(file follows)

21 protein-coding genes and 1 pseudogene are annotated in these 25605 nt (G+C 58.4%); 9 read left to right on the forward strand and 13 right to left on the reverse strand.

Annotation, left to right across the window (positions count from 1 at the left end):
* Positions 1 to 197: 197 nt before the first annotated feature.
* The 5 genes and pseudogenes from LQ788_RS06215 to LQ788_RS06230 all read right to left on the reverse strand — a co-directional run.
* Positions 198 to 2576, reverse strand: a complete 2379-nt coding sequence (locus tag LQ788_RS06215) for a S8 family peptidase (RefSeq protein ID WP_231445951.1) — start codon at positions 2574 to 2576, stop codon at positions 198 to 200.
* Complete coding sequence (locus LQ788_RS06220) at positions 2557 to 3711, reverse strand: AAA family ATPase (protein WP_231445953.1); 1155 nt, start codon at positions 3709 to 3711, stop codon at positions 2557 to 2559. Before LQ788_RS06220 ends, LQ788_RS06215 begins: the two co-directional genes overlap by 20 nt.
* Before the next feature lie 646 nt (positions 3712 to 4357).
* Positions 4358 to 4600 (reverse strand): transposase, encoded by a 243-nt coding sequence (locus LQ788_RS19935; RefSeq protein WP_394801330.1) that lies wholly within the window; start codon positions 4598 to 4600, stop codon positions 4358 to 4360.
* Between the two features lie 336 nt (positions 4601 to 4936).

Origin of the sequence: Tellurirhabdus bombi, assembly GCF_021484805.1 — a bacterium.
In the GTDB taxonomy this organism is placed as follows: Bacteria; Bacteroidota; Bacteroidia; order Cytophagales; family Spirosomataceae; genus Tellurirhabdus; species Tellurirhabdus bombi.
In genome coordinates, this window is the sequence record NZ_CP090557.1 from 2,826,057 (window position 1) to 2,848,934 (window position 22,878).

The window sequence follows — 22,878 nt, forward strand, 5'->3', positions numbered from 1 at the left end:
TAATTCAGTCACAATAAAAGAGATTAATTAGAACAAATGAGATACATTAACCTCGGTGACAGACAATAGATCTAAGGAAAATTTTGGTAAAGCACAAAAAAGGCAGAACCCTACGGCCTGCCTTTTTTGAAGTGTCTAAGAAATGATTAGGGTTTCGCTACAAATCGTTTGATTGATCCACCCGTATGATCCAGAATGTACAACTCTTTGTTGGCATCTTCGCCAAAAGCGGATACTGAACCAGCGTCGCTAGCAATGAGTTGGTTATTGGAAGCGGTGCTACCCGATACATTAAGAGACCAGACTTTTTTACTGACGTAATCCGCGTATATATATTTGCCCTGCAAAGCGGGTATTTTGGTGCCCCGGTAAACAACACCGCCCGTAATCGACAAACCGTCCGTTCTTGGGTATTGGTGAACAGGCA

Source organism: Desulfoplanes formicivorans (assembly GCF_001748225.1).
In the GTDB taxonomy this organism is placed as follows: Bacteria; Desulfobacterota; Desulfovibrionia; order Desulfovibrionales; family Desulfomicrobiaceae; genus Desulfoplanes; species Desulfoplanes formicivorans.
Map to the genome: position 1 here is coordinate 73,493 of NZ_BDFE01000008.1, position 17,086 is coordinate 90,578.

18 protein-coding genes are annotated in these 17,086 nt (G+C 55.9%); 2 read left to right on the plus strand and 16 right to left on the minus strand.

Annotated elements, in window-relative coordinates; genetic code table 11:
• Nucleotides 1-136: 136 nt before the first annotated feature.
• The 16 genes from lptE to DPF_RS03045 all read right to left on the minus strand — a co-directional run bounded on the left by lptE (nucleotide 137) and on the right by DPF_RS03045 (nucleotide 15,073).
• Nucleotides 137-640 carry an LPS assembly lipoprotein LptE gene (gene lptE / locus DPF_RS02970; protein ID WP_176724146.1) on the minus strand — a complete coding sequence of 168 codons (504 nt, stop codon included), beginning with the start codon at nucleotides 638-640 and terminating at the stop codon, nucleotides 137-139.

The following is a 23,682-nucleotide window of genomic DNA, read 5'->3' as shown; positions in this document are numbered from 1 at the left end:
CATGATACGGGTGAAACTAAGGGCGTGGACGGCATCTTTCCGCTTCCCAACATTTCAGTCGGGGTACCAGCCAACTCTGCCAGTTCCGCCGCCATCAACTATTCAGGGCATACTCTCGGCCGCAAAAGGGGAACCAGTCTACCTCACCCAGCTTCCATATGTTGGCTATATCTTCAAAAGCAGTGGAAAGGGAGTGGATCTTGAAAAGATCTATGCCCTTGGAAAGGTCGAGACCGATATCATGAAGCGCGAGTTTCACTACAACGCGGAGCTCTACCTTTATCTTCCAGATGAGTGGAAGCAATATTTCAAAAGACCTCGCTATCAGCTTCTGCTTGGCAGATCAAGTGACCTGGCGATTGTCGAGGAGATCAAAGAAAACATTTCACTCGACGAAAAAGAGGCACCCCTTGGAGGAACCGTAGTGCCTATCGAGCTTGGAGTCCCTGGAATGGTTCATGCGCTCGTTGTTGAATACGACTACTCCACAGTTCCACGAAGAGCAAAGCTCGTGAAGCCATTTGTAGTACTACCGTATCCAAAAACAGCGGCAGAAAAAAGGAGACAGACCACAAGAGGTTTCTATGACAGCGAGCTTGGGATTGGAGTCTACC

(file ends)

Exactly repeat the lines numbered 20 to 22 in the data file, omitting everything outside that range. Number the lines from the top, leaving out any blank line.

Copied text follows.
• Nucleotides 1-136: 136 nt before the first annotated feature.
• The 16 genes from lptE to DPF_RS03045 all read right to left on the minus strand — a co-directional run bounded on the left by lptE (nucleotide 137) and on the right by DPF_RS03045 (nucleotide 15,073).
• Nucleotides 137-640 carry an LPS assembly lipoprotein LptE gene (gene lptE / locus DPF_RS02970; protein ID WP_176724146.1) on the minus strand — a complete coding sequence of 168 codons (504 nt, stop codon included), beginning with the start codon at nucleotides 638-640 and terminating at the stop codon, nucleotides 137-139.